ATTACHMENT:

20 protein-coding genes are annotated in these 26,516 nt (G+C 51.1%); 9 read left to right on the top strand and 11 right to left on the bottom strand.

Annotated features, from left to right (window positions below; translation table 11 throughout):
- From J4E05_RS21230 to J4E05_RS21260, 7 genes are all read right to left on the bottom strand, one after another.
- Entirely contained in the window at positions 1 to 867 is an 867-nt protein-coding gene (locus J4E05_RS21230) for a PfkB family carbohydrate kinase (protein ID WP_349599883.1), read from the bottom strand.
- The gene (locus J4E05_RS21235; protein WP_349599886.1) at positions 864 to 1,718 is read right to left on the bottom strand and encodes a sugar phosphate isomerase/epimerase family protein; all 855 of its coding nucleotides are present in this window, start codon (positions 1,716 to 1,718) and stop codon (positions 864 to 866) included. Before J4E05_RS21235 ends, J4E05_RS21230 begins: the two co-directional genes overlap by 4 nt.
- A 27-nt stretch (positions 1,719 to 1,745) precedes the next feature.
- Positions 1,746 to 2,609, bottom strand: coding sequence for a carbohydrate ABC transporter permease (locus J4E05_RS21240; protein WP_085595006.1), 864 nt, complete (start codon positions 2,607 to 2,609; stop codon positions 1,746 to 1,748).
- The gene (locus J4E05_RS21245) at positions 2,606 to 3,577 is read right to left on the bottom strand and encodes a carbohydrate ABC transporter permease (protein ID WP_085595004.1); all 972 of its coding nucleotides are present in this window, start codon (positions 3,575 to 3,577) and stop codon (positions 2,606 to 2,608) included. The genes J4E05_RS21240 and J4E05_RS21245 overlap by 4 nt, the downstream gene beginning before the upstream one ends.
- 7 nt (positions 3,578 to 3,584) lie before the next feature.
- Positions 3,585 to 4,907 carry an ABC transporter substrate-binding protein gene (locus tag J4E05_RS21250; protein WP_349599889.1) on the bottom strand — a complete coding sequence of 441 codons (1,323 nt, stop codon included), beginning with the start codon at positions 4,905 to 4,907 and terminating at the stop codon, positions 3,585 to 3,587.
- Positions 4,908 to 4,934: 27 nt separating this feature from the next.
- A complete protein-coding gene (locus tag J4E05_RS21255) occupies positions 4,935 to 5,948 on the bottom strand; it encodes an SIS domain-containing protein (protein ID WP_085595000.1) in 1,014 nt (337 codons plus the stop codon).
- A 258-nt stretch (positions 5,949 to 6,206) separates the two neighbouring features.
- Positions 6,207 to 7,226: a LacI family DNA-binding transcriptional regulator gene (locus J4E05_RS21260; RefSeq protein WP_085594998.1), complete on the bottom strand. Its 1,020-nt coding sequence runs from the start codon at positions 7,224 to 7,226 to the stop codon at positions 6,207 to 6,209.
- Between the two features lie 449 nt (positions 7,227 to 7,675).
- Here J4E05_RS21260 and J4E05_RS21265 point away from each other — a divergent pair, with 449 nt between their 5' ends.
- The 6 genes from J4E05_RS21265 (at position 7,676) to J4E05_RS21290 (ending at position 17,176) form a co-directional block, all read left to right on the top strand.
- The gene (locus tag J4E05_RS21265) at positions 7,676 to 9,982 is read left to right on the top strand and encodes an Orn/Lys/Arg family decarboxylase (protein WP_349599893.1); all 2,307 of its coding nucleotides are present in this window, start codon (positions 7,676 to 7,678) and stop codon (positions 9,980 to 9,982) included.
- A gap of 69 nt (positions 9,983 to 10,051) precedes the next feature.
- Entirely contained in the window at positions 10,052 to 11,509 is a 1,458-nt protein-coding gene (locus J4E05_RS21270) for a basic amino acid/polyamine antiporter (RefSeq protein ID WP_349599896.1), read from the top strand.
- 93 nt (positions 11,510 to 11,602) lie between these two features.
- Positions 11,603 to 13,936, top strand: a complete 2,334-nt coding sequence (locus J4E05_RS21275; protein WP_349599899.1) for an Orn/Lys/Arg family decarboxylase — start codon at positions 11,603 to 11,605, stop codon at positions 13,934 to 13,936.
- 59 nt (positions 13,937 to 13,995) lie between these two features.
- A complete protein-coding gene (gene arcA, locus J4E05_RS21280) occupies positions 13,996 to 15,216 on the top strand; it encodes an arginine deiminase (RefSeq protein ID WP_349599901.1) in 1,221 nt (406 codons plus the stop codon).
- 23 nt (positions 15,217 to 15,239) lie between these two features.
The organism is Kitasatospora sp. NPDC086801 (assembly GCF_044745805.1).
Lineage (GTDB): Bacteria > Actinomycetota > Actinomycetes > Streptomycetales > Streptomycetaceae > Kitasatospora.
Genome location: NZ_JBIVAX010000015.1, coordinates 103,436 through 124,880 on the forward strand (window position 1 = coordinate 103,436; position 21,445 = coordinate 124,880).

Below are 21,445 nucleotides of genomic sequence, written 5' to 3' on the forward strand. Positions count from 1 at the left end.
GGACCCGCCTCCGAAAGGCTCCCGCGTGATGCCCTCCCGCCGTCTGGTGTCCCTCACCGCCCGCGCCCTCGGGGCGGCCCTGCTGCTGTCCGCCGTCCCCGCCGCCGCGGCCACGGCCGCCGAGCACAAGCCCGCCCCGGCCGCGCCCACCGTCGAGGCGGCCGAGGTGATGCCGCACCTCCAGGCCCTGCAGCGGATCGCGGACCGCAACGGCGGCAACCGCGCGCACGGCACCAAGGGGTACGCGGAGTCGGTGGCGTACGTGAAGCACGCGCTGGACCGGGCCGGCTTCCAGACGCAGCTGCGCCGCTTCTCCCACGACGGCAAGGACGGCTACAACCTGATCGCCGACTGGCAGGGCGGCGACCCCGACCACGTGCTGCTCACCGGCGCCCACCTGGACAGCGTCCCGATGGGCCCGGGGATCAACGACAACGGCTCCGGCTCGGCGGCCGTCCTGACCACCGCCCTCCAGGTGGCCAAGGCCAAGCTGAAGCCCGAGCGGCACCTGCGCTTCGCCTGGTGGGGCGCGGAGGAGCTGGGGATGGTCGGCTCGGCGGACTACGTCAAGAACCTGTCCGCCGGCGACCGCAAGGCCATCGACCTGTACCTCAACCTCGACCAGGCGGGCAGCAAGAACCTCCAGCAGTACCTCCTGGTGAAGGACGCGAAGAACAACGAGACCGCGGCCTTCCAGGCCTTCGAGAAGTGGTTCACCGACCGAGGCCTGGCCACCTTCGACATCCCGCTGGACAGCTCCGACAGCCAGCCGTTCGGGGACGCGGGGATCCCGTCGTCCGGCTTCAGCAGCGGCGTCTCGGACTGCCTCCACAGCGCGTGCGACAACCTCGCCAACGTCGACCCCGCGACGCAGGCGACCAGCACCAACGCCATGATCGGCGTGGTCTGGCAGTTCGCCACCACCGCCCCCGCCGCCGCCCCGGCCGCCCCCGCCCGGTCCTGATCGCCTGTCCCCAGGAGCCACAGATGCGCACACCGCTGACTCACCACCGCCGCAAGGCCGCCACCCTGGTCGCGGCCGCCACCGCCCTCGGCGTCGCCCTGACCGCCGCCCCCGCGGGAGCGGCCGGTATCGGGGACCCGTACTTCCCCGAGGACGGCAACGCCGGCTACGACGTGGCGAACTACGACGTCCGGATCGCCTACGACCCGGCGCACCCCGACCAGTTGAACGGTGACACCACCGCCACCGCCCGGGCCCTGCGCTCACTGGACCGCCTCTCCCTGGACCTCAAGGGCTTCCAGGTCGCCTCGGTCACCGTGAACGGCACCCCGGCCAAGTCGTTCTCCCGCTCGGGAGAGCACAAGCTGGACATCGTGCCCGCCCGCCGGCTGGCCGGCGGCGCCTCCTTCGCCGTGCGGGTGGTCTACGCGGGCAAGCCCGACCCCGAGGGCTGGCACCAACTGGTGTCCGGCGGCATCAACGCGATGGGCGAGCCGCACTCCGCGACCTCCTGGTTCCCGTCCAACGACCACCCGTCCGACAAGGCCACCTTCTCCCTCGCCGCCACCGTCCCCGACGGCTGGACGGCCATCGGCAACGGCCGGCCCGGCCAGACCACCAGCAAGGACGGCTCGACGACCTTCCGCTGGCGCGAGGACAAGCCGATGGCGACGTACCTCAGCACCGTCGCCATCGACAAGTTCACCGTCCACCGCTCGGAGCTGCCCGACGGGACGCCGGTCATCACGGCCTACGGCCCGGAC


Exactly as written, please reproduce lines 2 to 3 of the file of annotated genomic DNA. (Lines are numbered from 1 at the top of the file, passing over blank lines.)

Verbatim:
Annotated features, from left to right (window positions below; translation table 11 throughout):
- From J4E05_RS21230 to J4E05_RS21260, 7 genes are all read right to left on the bottom strand, one after another.